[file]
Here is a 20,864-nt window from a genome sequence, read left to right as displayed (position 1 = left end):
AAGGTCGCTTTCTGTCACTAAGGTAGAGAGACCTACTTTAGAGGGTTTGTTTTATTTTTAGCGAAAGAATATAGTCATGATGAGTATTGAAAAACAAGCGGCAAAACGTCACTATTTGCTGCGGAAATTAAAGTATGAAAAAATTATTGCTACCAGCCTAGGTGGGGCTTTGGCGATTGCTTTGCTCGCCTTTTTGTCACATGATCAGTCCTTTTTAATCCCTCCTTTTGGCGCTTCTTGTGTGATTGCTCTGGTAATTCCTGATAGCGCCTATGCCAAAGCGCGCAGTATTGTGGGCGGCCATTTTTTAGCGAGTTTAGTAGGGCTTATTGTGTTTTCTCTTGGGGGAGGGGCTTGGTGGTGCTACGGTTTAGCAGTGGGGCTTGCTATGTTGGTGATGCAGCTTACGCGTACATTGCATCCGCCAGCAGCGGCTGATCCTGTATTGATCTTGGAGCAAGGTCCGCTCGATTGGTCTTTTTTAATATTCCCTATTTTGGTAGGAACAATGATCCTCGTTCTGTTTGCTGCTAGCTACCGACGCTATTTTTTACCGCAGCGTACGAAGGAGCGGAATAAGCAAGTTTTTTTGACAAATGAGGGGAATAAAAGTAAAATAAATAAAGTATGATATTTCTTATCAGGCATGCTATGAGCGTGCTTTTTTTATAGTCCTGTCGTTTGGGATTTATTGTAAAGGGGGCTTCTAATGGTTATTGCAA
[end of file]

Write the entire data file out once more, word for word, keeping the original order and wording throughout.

Here is a 20,864-nt window from a genome sequence, read left to right as displayed (position 1 = left end):
AAGGTCGCTTTCTGTCACTAAGGTAGAGAGACCTACTTTAGAGGGTTTGTTTTATTTTTAGCGAAAGAATATAGTCATGATGAGTATTGAAAAACAAGCGGCAAAACGTCACTATTTGCTGCGGAAATTAAAGTATGAAAAAATTATTGCTACCAGCCTAGGTGGGGCTTTGGCGATTGCTTTGCTCGCCTTTTTGTCACATGATCAGTCCTTTTTAATCCCTCCTTTTGGCGCTTCTTGTGTGATTGCTCTGGTAATTCCTGATAGCGCCTATGCCAAAGCGCGCAGTATTGTGGGCGGCCATTTTTTAGCGAGTTTAGTAGGGCTTATTGTGTTTTCTCTTGGGGGAGGGGCTTGGTGGTGCTACGGTTTAGCAGTGGGGCTTGCTATGTTGGTGATGCAGCTTACGCGTACATTGCATCCGCCAGCAGCGGCTGATCCTGTATTGATCTTGGAGCAAGGTCCGCTCGATTGGTCTTTTTTAATATTCCCTATTTTGGTAGGAACAATGATCCTCGTTCTGTTTGCTGCTAGCTACCGACGCTATTTTTTACCGCAGCGTACGAAGGAGCGGAATAAGCAAGTTTTTTTGACAAATGAGGGGAATAAAAGTAAAATAAATAAAGTATGATATTTCTTATCAGGCATGCTATGAGCGTGCTTTTTTTATAGTCCTGTCGTTTGGGATTTATTGTAAAGGGGGCTTCTAATGGTTATTGCAA